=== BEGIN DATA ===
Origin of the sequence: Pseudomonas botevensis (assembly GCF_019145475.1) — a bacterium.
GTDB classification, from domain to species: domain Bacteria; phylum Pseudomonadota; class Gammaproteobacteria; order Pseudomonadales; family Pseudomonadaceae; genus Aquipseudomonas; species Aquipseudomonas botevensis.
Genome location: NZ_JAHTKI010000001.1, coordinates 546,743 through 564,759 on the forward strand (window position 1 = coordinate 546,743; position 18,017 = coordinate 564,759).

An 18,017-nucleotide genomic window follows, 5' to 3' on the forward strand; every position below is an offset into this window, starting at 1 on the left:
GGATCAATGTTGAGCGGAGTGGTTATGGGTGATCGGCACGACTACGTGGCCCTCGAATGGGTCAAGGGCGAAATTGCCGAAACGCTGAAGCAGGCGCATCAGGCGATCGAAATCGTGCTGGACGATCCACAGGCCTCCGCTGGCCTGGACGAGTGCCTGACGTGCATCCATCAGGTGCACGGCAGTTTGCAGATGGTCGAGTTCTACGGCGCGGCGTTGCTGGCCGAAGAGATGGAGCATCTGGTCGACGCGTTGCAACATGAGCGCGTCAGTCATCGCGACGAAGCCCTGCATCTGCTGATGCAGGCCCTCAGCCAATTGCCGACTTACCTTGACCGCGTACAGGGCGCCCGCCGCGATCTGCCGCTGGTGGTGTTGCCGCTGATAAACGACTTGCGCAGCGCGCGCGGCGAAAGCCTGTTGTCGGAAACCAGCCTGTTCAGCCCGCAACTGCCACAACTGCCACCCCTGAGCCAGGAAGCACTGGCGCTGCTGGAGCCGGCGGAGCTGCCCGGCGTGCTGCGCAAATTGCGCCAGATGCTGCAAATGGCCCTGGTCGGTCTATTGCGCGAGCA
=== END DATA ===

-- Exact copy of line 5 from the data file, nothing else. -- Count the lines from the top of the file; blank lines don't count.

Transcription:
GGATCAATGTTGAGCGGAGTGGTTATGGGTGATCGGCACGACTACGTGGCCCTCGAATGGGTCAAGGGCGAAATTGCCGAAACGCTGAAGCAGGCGCATCAGGCGATCGAAATCGTGCTGGACGATCCACAGGCCTCCGCTGGCCTGGACGAGTGCCTGACGTGCATCCATCAGGTGCACGGCAGTTTGCAGATGGTCGAGTTCTACGGCGCGGCGTTGCTGGCCGAAGAGATGGAGCATCTGGTCGACGCGTTGCAACATGAGCGCGTCAGTCATCGCGACGAAGCCCTGCATCTGCTGATGCAGGCCCTCAGCCAATTGCCGACTTACCTTGACCGCGTACAGGGCGCCCGCCGCGATCTGCCGCTGGTGGTGTTGCCGCTGATAAACGACTTGCGCAGCGCGCGCGGCGAAAGCCTGTTGTCGGAAACCAGCCTGTTCAGCCCGCAACTGCCACAACTGCCACCCCTGAGCCAGGAAGCACTGGCGCTGCTGGAGCCGGCGGAGCTGCCCGGCGTGCTGCGCAAATTGCGCCAGATGCTGCAAATGGCCCTGGTCGGTCTATTGCGCGAGCA